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Unformatted text preview: Police Behavior Police (Chap. 8) (Chap. Chapter 8 Outline Chapter Perspectives (explanations) of police Perspectives behavior behavior Studies of police behavior Decision making & police discretion Police deviance Perspectives of Police Behavior Perspectives Explanations of police behavior » ______________ perspectives – the ways officers are ______________ similar to one another similar » _______________ perspectives – the ways officers _______________ are different from one another are Universalistic Perspectives Universalistic ______________- the social context of ______________- police behavior police ______________- the study of the mind or ______________- mental processes & behavior mental ______________- the study of the police ______________- organization & behavior organization Particularistic perspectives Particularistic Particularistic perspectives (differences) Particularistic (differences) » Worden (1989) found police not psychologically Worden _________________ _________________ not always intensely loyal to one another not all cynical or authoritarian not all suspicious or secretive Where do officers’ attitudes & values Where come from? come » If _____________________, then how officers If are trained at academy & on the job critical are » If formed ____________________, selecting If “right” kinds of officers critical “right” Socialization Socialization Socialization theory: Research 1960s+ Socialization suggested behavior largely determined by work experiences & peer influence by Two types: » ___________ socialization » ___________ socialization Some recent research provides support Some for _________________theory (Caldero & Larose, 2003) 2003) » For example: police values unaffected by socialization education has little impact on values values are stable over time values are similar regardless of race & ethnicity Is there a police personality? Is Several early studies suggested so, but… » Lefkowitz’s (1975) review found most studies were Lefkowitz’s methodologically flawed & conclusions often based on mere opinion on » Bayley & Mendelsohn (1969) found based on all Bayley personality scales, police were average people personality More conservative, but not authoritarian » Other research shows most people choose police Other work to _______________________________ work Selected Studies of Police Behavior Selected Our Lawless Police (Hopkins, 1931) (Hopkins, Violence & the Police (Westley, 1970) (Westley, Justice Without Trial (Skolnick, 1966) (Skolnick, Varieties of Police Behavior (Wilson, 1968) (Wilson, » studied 8 PDs & ID’d 3 styles of policing » 1. Watchmen » 2. Service » 3. Legalistic 3. Each handled order-maintenance problems differently… Working the Street: Police Discretion (Brown, 1981) 1981) » ID’d 4 styles of policing in 3 southern CA PDs » officer styles depended on their aggressiveness - degree of problem seeking behavior selectivity - level of concern about serious crime problems » 1- old-style crime fighter » 2- clean-beat crime fighter » 3- service-style officers » 4- professional-style officers Understanding Police Culture (Crank, Understanding 1998) 1998) » Culture (norms, values) emerges from daily Culture work & is organized around 4 central principles principles Coercive territorial control The unknown Solidarity Loose coupling Is there a universal police culture? Is Paoline (2003) argues culture can vary Paoline across & within departments (ranks) across Decision Making & Police Discretion Decision Two important decisions officers make Two that affect the public that » 1) ___________to intervene in situations (they 1) ___________to are not dispatched to) are » 2) ___________to intervene 2) ___________ » can be complex Bayley Bayley & Bittner (1989) show 10 possible actions at initiation of traffic stop; 7 during stop; 11 at termination or exit = 770 different combinations termination ______________is more narrowly defined » e.g.,: the decision not to invoke legal sanctions e.g.,: when circumstances are favorable for doing so when may may have justification (legal basis) for making arrest arrest? issue citation? give warning? » legally, standard is for full enforcement of law » practically, it is unrealistic » several factors determine whether laws are several enforced… enforced… ____________________ » degree of bureaucracy degree » departmental polices attempt to direct & departmental control officer behavior control » behavior also influenced by informal behavior organizational culture organizational ___________________ » type of ______________ community influences type type of policing residents receive type _______________ » the way police are mobilized » demeanor & attitude Van Mannen’s “The Asshole” (1978) Van “I guess what our job really boils down to guess is not letting the assholes take over the city… I’m talking about those shitheads out to prove they can push everybody around. Those are the assholes we gotta deal with and take care of on patrol… You take the majority of what we do and it’s nothing more than asshole control” nothing » A veteran patrolman » Race » Gender Racial Profiling Racial Using race or ethnicity vs. behavior to Using initiate a vehicle or pedestrian stop and/ initiate or search » Legitimate for “BOLO” Research Research Need a benchmark » racial composition of jurisdiction » race of drivers driving on a road segment Estimates range from small to large Estimates disparities disparities » age » suspect-complainant relationship » type of offense » mental state of citizen » presence of others (officers & bystanders) (officers presence Individual Officer Variables Individual Officer » officer education » age & experience » officer race » officer gender Police Deviance Police Police sometimes engage in illegal Police behavior Deviant behavior more common » police deviance is behavior that violates some police standard standard Ethical, departmental, or legal Types of Deviance Types Barker & Carter (1994) divide into 2 (1994) Barker categories: categories: » ________________ - actions that injure, insult, reduce human dignity, create feelings of inferiority and/or violate legal rights inferiority » _________________- criminal & noncriminal behavior committed in course of normal work activities or under guise of officer’s authority activities 2 subcategories of occupational deviance… » police misconduct – a violation of department policies, procedures, rules, or regulations policies, » police corruption – forbidden acts involving misuse of officer’s official position for reward or gain gain e.g., bribes, free services, discounted products » other typologies discussed in text… Stages of Deviance Can be described as progression from less Can to more serious acts (Sherman, 1988) (Sherman, » 1) minor perks (free coffee, meals, dry cleaning) (free 1) minor » 2) bar-closing hours (stay until closing; free drinks) (stay 2) bar-closing » 3) regulative crimes (keeps $ found in traffic stop) (keeps 3) regulative » 4) gambling (accepting gambling payoffs) 4) gambling (accepting » 5) prostitution (accepting bribes from prostitutes/pimps) 5) prostitution (accepting » 6) narcotics (use, buying, selling; stealing) 6) narcotics (use, Barker’s (1996) Patterns of Corruption (1996) » » » corruption of authority (discounts, freebies) (discounts, kickbacks (receiving $, goods, services) (receiving opportunistic theft (arrestees, victims, crime scenes, unprotected property) property) » shakedowns ($, valuables from criminals / traffic offenders) ($, » protection of illegal activities (protection $ from vice operations or illegal companies) illegal » » » fixes (disposing of traffic tickets) (disposing direct criminal activities (burglary, robbery) (burglary, internal payoffs (selling work assignments, off-days, evidence, promotions) promotions) Gratuities: Pros & Cons of Gratuities: PROS CONS gestures of friendship & public support citizens thinks its unfair for public servants to accept freebies refusing is discourteous intent of gratuity is selfish & may take away protection from others promotes positive relations deserved as policing is risky businesses like police presence are given voluntarily encourages police to think they have special status & are deserving of benefits that others are not accepting gratuities is a “slippery slope” Deviant Officers Deviant NY Knapp Commission (1970) ID’d NY ID’d » __________________ – aggressively sought out corruption opportunities (prostitutes, gamblers, drug dealers) drug » __________________ – didn’t seek opportunities but accepted graft when opportunities arise opportunities Baker (1996) added » white knights – totally honest » straight shooters – honest but overlook others’ deviant acts deviant How much deviance is there? How Difficult to asses due to _______________ Difficult _______________ » ii.e., secrecy line officers maintain about activities, .e., from both public & police administrators from » Barker (1994) surveyed officers in 1 PD asking (1994) them # of officers in department that engaged in them » Crank (1998) reviewed two studies of 3 PDs (1 in Illinois; 2 in Ohio) in » iinterested in extent of racially- & gender-based nterested racially- gender-based harassment harassment The Persistence of Corruption The Has been & continues to be one of the Has most frequent problems faced by PDs most » four reasons for its persistence » 1) _______________________ for corruption » 2) influence of ______________________ 2) (community & political) (community » 3) citizens may be _____________ of some 3) kinds of police deviance kinds » 4) deviance can become _____________ ...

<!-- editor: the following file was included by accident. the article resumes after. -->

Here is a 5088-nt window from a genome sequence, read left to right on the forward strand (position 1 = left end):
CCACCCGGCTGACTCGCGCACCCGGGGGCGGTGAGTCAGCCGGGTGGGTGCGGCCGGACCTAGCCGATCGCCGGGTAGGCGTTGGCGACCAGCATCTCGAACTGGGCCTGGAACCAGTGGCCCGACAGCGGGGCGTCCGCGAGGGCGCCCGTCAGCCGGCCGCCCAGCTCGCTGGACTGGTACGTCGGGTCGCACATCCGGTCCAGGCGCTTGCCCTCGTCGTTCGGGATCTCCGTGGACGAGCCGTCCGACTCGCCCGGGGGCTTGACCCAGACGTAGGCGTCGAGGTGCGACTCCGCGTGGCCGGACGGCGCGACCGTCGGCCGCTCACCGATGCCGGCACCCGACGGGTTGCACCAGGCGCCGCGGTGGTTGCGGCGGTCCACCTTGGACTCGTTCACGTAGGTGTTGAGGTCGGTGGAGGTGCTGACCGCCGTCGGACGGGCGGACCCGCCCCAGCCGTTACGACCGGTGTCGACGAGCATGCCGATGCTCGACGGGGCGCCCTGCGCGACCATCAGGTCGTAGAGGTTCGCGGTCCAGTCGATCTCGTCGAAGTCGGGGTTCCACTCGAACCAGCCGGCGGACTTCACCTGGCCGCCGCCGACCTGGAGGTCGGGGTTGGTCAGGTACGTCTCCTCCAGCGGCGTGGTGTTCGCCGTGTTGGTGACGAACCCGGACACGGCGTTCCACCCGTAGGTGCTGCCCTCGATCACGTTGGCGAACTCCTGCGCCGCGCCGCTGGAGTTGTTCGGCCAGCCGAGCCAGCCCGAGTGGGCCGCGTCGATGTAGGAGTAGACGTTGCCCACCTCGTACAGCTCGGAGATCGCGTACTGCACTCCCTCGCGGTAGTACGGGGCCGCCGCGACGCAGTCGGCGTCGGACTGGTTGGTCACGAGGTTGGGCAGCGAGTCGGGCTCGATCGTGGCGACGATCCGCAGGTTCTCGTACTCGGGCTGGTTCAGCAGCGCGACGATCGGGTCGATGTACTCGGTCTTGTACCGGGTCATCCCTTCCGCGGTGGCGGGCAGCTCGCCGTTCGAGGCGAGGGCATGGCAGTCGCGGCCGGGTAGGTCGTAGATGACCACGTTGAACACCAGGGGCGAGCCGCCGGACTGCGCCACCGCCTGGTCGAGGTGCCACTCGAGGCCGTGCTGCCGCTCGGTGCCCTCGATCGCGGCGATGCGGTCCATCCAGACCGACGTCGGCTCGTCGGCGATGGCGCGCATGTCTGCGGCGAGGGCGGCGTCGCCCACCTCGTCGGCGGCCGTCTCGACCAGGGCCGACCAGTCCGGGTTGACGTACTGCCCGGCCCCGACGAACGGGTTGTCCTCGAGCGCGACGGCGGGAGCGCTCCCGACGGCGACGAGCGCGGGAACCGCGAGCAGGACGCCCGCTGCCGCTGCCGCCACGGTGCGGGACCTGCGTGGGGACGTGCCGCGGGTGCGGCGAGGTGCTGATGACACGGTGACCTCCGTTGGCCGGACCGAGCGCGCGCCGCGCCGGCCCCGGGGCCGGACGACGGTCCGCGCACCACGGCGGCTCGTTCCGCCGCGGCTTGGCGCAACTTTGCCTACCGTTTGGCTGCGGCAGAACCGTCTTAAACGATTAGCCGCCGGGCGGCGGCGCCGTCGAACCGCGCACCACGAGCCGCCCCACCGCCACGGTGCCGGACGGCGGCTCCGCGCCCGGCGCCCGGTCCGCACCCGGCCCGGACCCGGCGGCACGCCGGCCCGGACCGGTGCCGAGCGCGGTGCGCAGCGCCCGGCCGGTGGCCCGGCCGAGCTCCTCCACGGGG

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This note was uploaded on 06/02/2011 for the course CRJU 311 taught by Professor Kaminski during the Spring '11 term at South Carolina.